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The Public wants you to come to the cabaret

Saturday, July 22, 2000

By Anjali Sachdeva, Post-Gazette Staff Writer

If you feel a bit chilled after watching Macbeth murder most of Scotland's nobility, Pittsburgh Public Theater has just the thing to get your blood pumping and your toes tapping.

Public Theater and Starbucks will host a cabaret at the O'Reilly Theater after the performances of "Macbeth" tonight and July 28 and 29.

The cabaret is part of Public Theater's effort to increase interest in the arts and to bring more visitors to the cultural district Downtown.

The show will be hosted by Justin Brill and Beth Crosby, two recent musical theater graduates from Carnegie Mellon University, and accompanied by pianist Michael Moricz.

Brill says that as a host he wants to make the show friendly and informal. He believes the cabaret is a step toward having a more accessible theater scene in Pittsburgh.

"I think it would be great if people could go to a little cabaret club and watch a few acts after the symphony, or Friday night, if you don't have tickets for anything, you could just go watch a singer for half an hour."

The shows will be held in the lobby of the O'Reilly from 10:30 p.m. to midnight and are free whether or not you attend the play.

Macbeth is a production of the Young Company, a division of Public Theater that highlights local and national young actors. Organizer Rob Zellers, education director of Public Theater and the Young Company, hopes that the cabaret will interest young people in the arts and eventually convince them that dance clubs are not the only entertainment option on a Friday night.

Brill and Crosby will open the show by singing a few songs. Other performers include members of the "Macbeth" cast, actors from the Civic Light Opera and Pittsburgh Musical Theater, South Side guitarist Matt Calvetti, and a group from the Jewish Community Center led by Kathryn Spitz.

One of the CLO performers, 18-year-old Courtney Mazza, says that she sees the cabaret as an example of Pittsburgh's vibrant arts scene.

Mazza grew up in Pittsburgh and attended both Rogers and CAPA, the city's performing arts middle school and high school. She is now studying musical theater at the University of the Arts in Philadelphia but says that returning home offered more job opportunities for the summer.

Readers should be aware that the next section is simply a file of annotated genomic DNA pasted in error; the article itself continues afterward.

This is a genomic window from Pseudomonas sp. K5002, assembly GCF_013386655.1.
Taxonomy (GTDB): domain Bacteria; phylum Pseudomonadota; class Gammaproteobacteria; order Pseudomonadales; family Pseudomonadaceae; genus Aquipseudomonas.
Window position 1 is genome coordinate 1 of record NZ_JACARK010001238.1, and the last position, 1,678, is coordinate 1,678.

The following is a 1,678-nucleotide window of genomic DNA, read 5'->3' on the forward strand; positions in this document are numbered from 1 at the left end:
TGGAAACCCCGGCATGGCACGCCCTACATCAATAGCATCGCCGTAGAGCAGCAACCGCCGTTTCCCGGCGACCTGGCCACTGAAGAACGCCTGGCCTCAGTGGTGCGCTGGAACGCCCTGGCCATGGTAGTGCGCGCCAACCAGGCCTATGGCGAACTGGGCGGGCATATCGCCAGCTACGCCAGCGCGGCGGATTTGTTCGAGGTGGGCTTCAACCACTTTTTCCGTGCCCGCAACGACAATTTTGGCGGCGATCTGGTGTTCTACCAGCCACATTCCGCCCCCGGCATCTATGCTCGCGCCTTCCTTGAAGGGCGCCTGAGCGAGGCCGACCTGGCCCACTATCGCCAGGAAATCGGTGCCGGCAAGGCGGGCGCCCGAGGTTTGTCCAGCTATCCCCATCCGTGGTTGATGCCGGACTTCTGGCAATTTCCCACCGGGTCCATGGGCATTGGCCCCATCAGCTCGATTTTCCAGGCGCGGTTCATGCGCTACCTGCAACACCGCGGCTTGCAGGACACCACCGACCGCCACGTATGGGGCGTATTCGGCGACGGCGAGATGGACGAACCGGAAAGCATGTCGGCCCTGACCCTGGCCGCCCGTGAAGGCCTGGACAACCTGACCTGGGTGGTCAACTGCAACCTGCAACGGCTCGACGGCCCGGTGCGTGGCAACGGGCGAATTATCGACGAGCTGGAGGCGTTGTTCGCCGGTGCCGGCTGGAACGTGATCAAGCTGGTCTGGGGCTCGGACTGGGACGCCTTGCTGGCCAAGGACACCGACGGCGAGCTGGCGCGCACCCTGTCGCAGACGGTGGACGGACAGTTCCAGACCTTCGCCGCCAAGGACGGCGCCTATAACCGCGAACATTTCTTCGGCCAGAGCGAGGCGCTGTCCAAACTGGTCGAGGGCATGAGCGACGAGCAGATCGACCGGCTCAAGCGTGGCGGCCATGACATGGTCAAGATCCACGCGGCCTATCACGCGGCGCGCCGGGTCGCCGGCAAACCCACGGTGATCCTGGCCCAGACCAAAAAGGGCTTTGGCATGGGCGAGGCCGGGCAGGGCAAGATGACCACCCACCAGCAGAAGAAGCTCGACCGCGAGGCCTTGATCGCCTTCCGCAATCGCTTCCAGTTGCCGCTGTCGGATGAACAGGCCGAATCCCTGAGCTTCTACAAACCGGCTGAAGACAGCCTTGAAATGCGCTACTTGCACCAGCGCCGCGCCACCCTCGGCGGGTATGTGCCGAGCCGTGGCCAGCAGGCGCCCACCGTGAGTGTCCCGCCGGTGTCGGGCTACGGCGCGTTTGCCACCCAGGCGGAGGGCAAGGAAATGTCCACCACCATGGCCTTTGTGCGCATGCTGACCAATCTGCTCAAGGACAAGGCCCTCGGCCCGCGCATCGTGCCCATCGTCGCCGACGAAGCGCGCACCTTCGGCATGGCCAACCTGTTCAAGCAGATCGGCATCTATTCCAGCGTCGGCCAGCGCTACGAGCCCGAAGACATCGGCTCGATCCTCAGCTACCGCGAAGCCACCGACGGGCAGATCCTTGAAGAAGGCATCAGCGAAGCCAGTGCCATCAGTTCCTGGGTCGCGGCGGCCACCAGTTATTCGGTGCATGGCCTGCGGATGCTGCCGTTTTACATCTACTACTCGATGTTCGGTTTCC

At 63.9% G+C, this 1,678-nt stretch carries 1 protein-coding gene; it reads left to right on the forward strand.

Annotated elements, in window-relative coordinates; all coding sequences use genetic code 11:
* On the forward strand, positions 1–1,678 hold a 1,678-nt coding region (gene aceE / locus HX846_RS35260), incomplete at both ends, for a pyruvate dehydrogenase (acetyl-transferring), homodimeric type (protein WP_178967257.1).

"I think Pittsburgh is a much better town for musical theater. I couldn't stay in Philly to pursue my career because it's a lot of straight theater," explains Mazza.

She is spending the summer as a member of the CLO's ensemble and is now performing in "Pajama Game."

Not all the cabaret's performers are veterans of the art world. Ann Cahouet, a lawyer at Reed, Smith, Shaw and McClay, will be singing Bob Dylan's "Gotta Serve Somebody" as part of a rhythm and blues quartet.

She recruited people from her law firm to be in the group, which also performed at the "CLO Celebrates the Arts" competition in June.

"What I've discovered at our firm is that there's a lot of talent that people don't get to use every day, and when you give them that opportunity, they're absolutely delighted," says Cahouet. "It was great to find out through the grapevine that so-and-so used to be a gospel singer or a dancer in a previous life."

Cahouet says she first heard the song on public radio and instantly imagined it as a huge musical production "with [Allegheny County Executive] Jim Roddey and Mayor Murphy sitting in the audience."

The original act included a dance ensemble, but at the cabaret the singers will perform by themselves.

Audience members are invited to strut their stuff, as well.

"Last year, a 13-year-old girl in the audience asked if she could come up and sing. She did a song from 'Rent' and brought the house down," says Zellers. He hopes this year's crowd will be just as enthusiastic.

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